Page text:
Chagall’s early work, before he went to Paris, shows the distinct influence of Pen and An-Sky in his choice of subject matter. Pen encouraged his students to paint scenes from everyday Vitebsk life. Efros praised him for his eclecticism, for the way that he combined Jewish “tradition” and modernism.
Chagall’s paintings in Paris left much of that behind. These are the paintings that have proved to be the key to unlocking the door through which Jewish Vitebsk entered the wider world: A Chagall mural decorates the dome of the Paris Opera.
The modernism that Chagall learned in Paris spoke a language of the self, stripped of its messy particulars. Chagall’s Vitebsk was the setting of Chagall’s personal symbolic world, turning the everyday scenes of his unremarkable hometown into a magical dreamscape. Chagall’s crowd of recurring characters (the Wandering Jew, the floating lovers) liberated their souls from the mud of their origins, free to act out their own brand of universal and eternal themes.
In Chagall’s paintings, the documentary specificity of Pen’s paintings, and of his own early paintings, is absent. Viewers could learn little from them about the actual Vitebsk. They could be misled into thinking that it was a shtetl and not a small city (population 100,000) full of artisans and light industry. Chagall’s paintings neither preserve the details of which Yiddish newspapers Jewish artisans read, as Pen did, nor do they make use of the folk art elements, as his own and Lissitzky’s earlier work do. And yet, hundreds of thousands of Jews cannot be wrong. Chagall captured something that has come to be identified with the Jewish spirit.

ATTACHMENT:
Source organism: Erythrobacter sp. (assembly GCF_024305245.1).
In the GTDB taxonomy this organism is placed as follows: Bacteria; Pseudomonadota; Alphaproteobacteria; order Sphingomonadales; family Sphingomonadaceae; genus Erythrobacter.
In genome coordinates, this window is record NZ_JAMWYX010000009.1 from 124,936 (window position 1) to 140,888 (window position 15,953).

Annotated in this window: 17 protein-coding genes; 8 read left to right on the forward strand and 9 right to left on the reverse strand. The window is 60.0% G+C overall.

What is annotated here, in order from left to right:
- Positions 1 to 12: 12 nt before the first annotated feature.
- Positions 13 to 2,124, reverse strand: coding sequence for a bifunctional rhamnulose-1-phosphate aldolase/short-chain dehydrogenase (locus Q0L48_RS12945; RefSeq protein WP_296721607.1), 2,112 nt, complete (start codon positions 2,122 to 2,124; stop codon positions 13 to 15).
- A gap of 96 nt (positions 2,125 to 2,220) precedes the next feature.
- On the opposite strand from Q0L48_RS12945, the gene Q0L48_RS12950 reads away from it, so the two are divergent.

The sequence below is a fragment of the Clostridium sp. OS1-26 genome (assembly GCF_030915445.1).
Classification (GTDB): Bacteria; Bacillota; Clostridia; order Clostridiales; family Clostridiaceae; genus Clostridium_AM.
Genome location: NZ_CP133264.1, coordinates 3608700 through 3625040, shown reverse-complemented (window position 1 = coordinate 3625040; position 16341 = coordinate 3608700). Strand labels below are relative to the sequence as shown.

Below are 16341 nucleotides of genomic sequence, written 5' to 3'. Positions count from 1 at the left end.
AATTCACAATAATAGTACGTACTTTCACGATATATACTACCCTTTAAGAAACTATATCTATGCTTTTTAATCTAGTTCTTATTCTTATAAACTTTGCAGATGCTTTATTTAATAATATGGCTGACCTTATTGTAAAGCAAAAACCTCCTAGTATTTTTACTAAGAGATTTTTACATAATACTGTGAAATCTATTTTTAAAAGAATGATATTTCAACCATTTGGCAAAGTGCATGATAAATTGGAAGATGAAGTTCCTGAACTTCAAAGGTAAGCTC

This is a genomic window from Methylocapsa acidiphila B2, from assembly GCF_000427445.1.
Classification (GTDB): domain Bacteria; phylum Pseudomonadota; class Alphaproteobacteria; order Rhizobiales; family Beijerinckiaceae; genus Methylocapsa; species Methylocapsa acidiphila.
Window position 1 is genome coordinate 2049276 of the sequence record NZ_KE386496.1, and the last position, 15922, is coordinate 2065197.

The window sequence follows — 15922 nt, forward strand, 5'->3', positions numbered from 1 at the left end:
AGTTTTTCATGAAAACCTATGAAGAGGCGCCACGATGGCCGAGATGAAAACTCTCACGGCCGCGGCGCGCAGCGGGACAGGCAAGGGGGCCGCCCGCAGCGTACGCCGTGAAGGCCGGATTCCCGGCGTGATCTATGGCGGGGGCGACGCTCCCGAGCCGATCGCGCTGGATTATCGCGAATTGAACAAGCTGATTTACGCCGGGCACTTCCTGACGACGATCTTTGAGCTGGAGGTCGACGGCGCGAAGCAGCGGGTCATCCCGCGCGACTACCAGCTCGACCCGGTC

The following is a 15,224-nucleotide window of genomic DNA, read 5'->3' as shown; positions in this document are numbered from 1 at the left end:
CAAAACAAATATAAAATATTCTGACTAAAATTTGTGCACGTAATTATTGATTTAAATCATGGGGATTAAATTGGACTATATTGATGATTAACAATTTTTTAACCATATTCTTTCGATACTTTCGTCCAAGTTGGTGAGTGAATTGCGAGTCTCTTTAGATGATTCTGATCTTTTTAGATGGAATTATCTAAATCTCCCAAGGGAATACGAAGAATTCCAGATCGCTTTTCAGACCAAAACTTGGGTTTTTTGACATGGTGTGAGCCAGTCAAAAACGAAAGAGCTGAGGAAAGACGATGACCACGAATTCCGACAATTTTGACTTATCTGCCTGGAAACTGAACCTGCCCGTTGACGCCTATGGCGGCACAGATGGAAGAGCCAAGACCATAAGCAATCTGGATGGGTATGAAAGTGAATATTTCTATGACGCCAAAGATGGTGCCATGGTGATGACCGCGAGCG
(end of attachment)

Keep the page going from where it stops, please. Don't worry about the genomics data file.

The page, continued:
Chagall himself has come to represent Jews and to command an automatic sympathy, as this exhibit demonstrates. In claiming that “Malevich’s followers … unjustly forced … Chagall, to leave Vitebsk” and in calling the students at the People’s Art School his “disciples” who “abandoned” Chagall for Malevich, the museum text adopts Chagall’s language and point of view, but only part of it. Chagall did say, about Lissitzky, “My most zealous disciple swore friendship and devotion to me. To hear him, I was his Messiah. But the moment he went over to my opponent’s camp, he heaped insults and ridicule on me.” He did call Malevich “a dishonorable intriguer who did not know the kind of art Vitebsk needed.” But these quotations, which come to us via Abram Efros, Chagall’s contemporary and ardent promoter, omit Efros’ concluding comment. “Incidentally, he [Chagall] got over it [his anger against Malevich] quickly.”
Efros knew all about Chagall’s tantrums. Not only Malevich and Lissitzky provoked them. In looking back on the installation of Chagall’s legendary murals at the Moscow State Jewish Theatre, Efros recalled how Chagall objected to props, to stagehands touching his sets, and to actors going on stage:
He cried real, hot, childish tears when rows of chairs were placed in the hall with his frescoes. He exclaimed, “These heathen Jews will obstruct my art, they will rub their thick backs and greasy hair on it.” To no avail did Granovsky and I, as friends, curse him as an idiot; he continued wailing and whining.
Efros did not think Chagall was an idiot, and nobody thinks Chagall actually believed his co-religionists were “heathen.” On display at the Jewish museum are early drawings for those very frescoes threatened by Jewish hair grease. The wall text explains that these are examples of the way in which Chagall made “mischievous and ironic use of its [suprematism’s] formal vocabulary.” There’s no knowing Chagall’s motives, but the embrace of this avant-garde formal vocabulary is everywhere in the Moscow State Jewish Theatre murals; it contributes to their startling dynamism.